To me “The Godfather” is like a buffet, something for everyone and it tastes great. I can’t watch that film without eating. It would be a sacrilege to not have Italian food while watching this first rate film. It is a movie which promotes a zesty atmosphere, so much so that I threw an Italian Gangster potluck party complete with a paper mache horse’s head on my bed. The flyer suggested “Lavish Attire” and asked the participants to bring Italian cuisine. It was a smash.
The Godfather is the kind of movie that I enjoy watching every couple of years. It is timeless and it tells a story that says “Without one’s family life is worthless.” That’s loyalty for you. “My Three Sons.”
“I believe in America.” It is the first line of one of the greatest films in the history of American cinema. “The Godfather” released in the spring of 1972 was eagerly anticipated. No one was quite sure what Marlon Brando would look like in the role of the Don. He had never played an Italian before on film. The book, a best-seller by Mario Puzo was extremely popular at the time and everyone had their own idea on who should play the characters.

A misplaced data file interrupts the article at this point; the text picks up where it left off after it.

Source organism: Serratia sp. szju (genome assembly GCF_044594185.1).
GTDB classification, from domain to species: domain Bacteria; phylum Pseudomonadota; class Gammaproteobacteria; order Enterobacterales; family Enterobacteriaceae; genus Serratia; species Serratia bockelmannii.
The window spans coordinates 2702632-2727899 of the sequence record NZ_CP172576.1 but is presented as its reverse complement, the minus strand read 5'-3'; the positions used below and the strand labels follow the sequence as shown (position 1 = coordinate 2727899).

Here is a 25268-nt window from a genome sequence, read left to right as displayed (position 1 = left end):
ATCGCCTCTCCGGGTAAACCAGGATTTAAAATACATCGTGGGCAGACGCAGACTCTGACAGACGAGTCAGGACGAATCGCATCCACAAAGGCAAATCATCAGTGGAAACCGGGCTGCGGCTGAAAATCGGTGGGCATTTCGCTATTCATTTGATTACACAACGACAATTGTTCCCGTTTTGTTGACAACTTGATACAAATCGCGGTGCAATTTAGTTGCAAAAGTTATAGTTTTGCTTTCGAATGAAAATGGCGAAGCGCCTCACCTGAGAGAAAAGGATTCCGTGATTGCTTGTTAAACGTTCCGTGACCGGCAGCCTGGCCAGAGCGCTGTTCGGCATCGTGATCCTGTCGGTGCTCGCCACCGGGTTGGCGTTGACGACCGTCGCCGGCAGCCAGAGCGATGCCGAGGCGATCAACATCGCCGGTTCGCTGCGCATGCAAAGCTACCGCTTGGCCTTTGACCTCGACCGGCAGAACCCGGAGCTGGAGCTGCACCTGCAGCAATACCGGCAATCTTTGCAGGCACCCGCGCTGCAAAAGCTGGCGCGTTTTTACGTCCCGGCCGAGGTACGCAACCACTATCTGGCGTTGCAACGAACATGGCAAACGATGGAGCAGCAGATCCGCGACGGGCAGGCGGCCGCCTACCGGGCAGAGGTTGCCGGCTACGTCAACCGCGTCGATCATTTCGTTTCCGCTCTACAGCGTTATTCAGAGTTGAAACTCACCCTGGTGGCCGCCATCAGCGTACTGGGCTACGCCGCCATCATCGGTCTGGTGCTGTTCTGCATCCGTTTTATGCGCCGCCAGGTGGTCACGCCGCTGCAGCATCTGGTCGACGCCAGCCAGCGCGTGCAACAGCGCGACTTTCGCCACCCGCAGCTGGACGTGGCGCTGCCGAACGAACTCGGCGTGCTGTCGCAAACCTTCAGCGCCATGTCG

Finding out, I was surprised and disappointed. What did I know? With the exception of Brando, who were these people? For some weird reason I had envisioned a young Tony Curtis type for the role of Michael. Who in the hell was Al Pacino? I was suspicious. All my fears were assuaged after sitting down during the first 20 minutes.
The characters are introduced in the beginning at a garden party. It is the last Saturday in September of 1945 and America is ablaze with hope. The other two Godfather films introduce their main characters in similar fashion; at the beginning at a party. It is his daughter Connie’s wedding day and according to tradition people line up to ask favors from the mighty. So the Don spends a good part of that day granting wishes in his office. Can’t he just get a day off? He’s looking for peace, but life is just one damn thing after another. “If you don’t mind, I’d like to go to my daughter’s Wedding.”
My favorite part of the movie was Michael and Kay leaving the film :”The Bells of St. Mary’s” and Michael realising that his father had been shot. The camera follows Kay’s reaction before Michael knows. it’s much as though JFK is coming from behind the Stemonds Freeway sign. At that moment the film changes its tone. Michael is now involved and that involvement will lead him to rule. Absolute power corrupts absolutely. Or does it? Watch the movie and find out and if you already know, watch it anyway. It’s a movie you can’t refuse.